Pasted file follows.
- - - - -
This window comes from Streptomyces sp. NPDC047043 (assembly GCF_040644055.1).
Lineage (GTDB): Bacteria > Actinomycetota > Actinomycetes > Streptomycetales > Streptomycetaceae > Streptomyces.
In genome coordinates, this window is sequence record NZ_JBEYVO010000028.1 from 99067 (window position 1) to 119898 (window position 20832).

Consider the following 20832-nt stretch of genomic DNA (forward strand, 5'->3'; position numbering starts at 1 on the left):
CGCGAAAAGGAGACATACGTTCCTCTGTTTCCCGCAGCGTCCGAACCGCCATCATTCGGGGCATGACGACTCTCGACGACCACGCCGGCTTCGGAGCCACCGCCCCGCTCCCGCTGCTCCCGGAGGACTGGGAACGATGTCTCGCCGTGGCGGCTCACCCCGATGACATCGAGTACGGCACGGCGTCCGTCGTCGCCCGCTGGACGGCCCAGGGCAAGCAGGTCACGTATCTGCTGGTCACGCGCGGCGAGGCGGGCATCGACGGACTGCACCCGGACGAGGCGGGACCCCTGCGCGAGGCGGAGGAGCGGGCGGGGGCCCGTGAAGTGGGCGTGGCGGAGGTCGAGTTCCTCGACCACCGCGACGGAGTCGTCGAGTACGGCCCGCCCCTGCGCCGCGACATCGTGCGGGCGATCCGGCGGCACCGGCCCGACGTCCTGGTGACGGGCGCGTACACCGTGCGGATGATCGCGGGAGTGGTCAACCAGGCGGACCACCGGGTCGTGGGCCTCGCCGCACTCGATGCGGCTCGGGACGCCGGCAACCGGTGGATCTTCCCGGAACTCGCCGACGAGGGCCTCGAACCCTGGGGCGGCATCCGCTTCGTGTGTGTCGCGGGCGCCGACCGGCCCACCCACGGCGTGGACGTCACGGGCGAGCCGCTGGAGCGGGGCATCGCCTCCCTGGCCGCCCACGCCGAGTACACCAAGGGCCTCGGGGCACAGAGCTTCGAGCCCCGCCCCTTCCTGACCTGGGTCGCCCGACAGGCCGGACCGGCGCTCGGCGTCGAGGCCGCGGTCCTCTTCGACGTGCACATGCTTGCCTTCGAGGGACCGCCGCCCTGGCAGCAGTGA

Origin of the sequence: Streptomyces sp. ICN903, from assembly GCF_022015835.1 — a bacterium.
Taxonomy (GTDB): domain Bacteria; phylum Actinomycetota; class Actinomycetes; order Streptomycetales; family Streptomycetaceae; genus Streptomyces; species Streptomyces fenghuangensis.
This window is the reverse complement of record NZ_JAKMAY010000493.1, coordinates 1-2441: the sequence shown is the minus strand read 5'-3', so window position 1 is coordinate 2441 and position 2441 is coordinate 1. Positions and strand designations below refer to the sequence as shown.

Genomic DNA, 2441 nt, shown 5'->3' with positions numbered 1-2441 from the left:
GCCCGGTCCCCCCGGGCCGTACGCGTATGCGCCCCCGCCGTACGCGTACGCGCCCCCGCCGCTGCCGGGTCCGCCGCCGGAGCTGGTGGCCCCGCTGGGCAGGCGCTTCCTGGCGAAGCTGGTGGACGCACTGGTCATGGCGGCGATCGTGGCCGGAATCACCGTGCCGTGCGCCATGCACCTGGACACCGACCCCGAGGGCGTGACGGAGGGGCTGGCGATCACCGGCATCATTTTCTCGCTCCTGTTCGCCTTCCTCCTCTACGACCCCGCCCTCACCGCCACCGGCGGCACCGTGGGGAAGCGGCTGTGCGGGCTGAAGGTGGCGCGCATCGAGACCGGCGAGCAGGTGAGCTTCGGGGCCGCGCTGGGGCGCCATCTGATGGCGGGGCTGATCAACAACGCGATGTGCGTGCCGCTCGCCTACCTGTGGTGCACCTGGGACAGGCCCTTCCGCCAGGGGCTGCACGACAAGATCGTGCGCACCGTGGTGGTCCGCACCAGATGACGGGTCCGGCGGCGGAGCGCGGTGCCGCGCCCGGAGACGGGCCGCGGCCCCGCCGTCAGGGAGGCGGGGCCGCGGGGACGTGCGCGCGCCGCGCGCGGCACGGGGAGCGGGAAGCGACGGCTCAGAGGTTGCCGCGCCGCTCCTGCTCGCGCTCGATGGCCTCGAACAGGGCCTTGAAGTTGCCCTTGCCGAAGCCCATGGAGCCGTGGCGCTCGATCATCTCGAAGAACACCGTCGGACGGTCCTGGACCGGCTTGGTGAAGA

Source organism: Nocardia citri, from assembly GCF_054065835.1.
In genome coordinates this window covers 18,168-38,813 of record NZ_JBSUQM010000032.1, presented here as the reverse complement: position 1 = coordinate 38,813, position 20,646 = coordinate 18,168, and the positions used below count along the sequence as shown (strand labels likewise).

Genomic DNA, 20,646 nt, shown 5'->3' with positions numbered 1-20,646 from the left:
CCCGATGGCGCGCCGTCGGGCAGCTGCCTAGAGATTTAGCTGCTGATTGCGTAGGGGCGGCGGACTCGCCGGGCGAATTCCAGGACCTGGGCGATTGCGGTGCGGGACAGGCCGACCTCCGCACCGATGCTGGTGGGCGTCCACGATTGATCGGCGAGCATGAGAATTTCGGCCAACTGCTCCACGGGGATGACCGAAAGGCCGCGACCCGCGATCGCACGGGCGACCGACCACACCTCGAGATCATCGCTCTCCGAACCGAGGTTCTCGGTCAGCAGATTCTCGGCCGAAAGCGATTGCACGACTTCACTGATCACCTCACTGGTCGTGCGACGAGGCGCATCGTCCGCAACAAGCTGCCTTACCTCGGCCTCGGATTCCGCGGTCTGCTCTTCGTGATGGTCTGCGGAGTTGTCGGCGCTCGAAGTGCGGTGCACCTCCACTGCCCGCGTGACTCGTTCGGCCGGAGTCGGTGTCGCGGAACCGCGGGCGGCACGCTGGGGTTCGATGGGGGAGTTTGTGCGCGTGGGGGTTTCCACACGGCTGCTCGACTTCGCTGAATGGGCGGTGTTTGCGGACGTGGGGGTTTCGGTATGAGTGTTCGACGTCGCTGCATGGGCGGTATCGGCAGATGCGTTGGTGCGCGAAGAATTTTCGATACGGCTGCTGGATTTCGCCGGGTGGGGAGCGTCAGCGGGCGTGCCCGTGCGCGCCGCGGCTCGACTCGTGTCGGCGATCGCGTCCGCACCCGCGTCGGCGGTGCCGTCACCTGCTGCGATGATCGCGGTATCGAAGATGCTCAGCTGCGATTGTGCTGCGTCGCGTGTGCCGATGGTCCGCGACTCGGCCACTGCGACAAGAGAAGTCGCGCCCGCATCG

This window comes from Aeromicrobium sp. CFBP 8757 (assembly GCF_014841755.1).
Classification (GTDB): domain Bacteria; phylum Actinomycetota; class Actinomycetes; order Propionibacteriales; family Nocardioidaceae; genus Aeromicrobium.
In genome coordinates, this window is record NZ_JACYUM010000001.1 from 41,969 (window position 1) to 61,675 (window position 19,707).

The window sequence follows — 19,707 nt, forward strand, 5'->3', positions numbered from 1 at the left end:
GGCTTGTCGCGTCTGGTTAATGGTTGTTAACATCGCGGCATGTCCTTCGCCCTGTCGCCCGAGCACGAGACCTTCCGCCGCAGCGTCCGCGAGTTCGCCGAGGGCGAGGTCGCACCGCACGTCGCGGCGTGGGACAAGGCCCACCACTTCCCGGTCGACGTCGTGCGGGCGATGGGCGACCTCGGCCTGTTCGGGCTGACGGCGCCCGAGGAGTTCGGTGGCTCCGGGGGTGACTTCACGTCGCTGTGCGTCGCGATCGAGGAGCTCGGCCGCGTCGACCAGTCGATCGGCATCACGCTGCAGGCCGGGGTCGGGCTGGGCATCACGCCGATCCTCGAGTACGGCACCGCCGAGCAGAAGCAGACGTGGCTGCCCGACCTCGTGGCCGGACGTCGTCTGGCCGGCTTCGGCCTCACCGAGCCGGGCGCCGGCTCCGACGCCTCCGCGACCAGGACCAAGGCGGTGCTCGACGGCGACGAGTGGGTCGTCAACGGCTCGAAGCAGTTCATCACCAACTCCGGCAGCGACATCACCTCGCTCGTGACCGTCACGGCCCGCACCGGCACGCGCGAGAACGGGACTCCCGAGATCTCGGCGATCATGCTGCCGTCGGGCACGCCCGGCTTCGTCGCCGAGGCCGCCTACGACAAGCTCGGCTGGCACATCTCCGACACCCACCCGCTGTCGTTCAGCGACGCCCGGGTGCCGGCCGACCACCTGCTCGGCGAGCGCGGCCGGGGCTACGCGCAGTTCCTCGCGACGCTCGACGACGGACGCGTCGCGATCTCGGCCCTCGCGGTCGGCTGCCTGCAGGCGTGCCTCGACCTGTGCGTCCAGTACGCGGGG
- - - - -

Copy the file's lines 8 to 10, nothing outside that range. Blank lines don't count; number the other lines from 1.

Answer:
This window is the reverse complement of record NZ_JAKMAY010000493.1, coordinates 1-2441: the sequence shown is the minus strand read 5'-3', so window position 1 is coordinate 2441 and position 2441 is coordinate 1. Positions and strand designations below refer to the sequence as shown.

Genomic DNA, 2441 nt, shown 5'->3' with positions numbered 1-2441 from the left:
GCCCGGTCCCCCCGGGCCGTACGCGTATGCGCCCCCGCCGTACGCGTACGCGCCCCCGCCGCTGCCGGGTCCGCCGCCGGAGCTGGTGGCCCCGCTGGGCAGGCGCTTCCTGGCGAAGCTGGTGGACGCACTGGTCATGGCGGCGATCGTGGCCGGAATCACCGTGCCGTGCGCCATGCACCTGGACACCGACCCCGAGGGCGTGACGGAGGGGCTGGCGATCACCGGCATCATTTTCTCGCTCCTGTTCGCCTTCCTCCTCTACGACCCCGCCCTCACCGCCACCGGCGGCACCGTGGGGAAGCGGCTGTGCGGGCTGAAGGTGGCGCGCATCGAGACCGGCGAGCAGGTGAGCTTCGGGGCCGCGCTGGGGCGCCATCTGATGGCGGGGCTGATCAACAACGCGATGTGCGTGCCGCTCGCCTACCTGTGGTGCACCTGGGACAGGCCCTTCCGCCAGGGGCTGCACGACAAGATCGTGCGCACCGTGGTGGTCCGCACCAGATGACGGGTCCGGCGGCGGAGCGCGGTGCCGCGCCCGGAGACGGGCCGCGGCCCCGCCGTCAGGGAGGCGGGGCCGCGGGGACGTGCGCGCGCCGCGCGCGGCACGGGGAGCGGGAAGCGACGGCTCAGAGGTTGCCGCGCCGCTCCTGCTCGCGCTCGATGGCCTCGAACAGGGCCTTGAAGTTGCCCTTGCCGAAGCCCATGGAGCCGTGGCGCTCGATCATCTCGAAGAACACCGTCGGACGGTCCTGGACCGGCTTGGTGAAGA